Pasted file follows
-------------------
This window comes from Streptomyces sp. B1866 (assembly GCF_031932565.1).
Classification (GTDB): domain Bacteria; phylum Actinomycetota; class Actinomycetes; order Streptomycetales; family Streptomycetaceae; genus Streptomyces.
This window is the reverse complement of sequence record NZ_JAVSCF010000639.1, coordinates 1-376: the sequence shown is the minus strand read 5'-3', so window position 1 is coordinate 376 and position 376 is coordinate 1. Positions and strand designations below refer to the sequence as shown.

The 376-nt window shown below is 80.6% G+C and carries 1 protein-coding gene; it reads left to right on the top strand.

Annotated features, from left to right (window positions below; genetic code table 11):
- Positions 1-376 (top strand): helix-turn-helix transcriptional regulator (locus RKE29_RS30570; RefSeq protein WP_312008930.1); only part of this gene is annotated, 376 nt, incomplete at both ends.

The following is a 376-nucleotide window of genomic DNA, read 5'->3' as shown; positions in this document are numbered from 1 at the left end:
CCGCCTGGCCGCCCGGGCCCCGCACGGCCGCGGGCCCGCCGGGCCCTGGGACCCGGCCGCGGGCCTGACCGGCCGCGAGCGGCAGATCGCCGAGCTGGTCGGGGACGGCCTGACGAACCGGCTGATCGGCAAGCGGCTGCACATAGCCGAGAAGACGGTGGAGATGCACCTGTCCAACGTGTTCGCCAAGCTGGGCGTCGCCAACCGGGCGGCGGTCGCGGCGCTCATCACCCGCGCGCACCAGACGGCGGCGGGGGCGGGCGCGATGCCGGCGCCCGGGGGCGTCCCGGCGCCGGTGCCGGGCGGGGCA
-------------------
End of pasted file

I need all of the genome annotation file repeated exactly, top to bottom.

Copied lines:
This window comes from Streptomyces sp. B1866 (assembly GCF_031932565.1).
Classification (GTDB): domain Bacteria; phylum Actinomycetota; class Actinomycetes; order Streptomycetales; family Streptomycetaceae; genus Streptomyces.
This window is the reverse complement of sequence record NZ_JAVSCF010000639.1, coordinates 1-376: the sequence shown is the minus strand read 5'-3', so window position 1 is coordinate 376 and position 376 is coordinate 1. Positions and strand designations below refer to the sequence as shown.

The 376-nt window shown below is 80.6% G+C and carries 1 protein-coding gene; it reads left to right on the top strand.

Annotated features, from left to right (window positions below; genetic code table 11):
- Positions 1-376 (top strand): helix-turn-helix transcriptional regulator (locus RKE29_RS30570; RefSeq protein WP_312008930.1); only part of this gene is annotated, 376 nt, incomplete at both ends.

The following is a 376-nucleotide window of genomic DNA, read 5'->3' as shown; positions in this document are numbered from 1 at the left end:
CCGCCTGGCCGCCCGGGCCCCGCACGGCCGCGGGCCCGCCGGGCCCTGGGACCCGGCCGCGGGCCTGACCGGCCGCGAGCGGCAGATCGCCGAGCTGGTCGGGGACGGCCTGACGAACCGGCTGATCGGCAAGCGGCTGCACATAGCCGAGAAGACGGTGGAGATGCACCTGTCCAACGTGTTCGCCAAGCTGGGCGTCGCCAACCGGGCGGCGGTCGCGGCGCTCATCACCCGCGCGCACCAGACGGCGGCGGGGGCGGGCGCGATGCCGGCGCCCGGGGGCGTCCCGGCGCCGGTGCCGGGCGGGGCA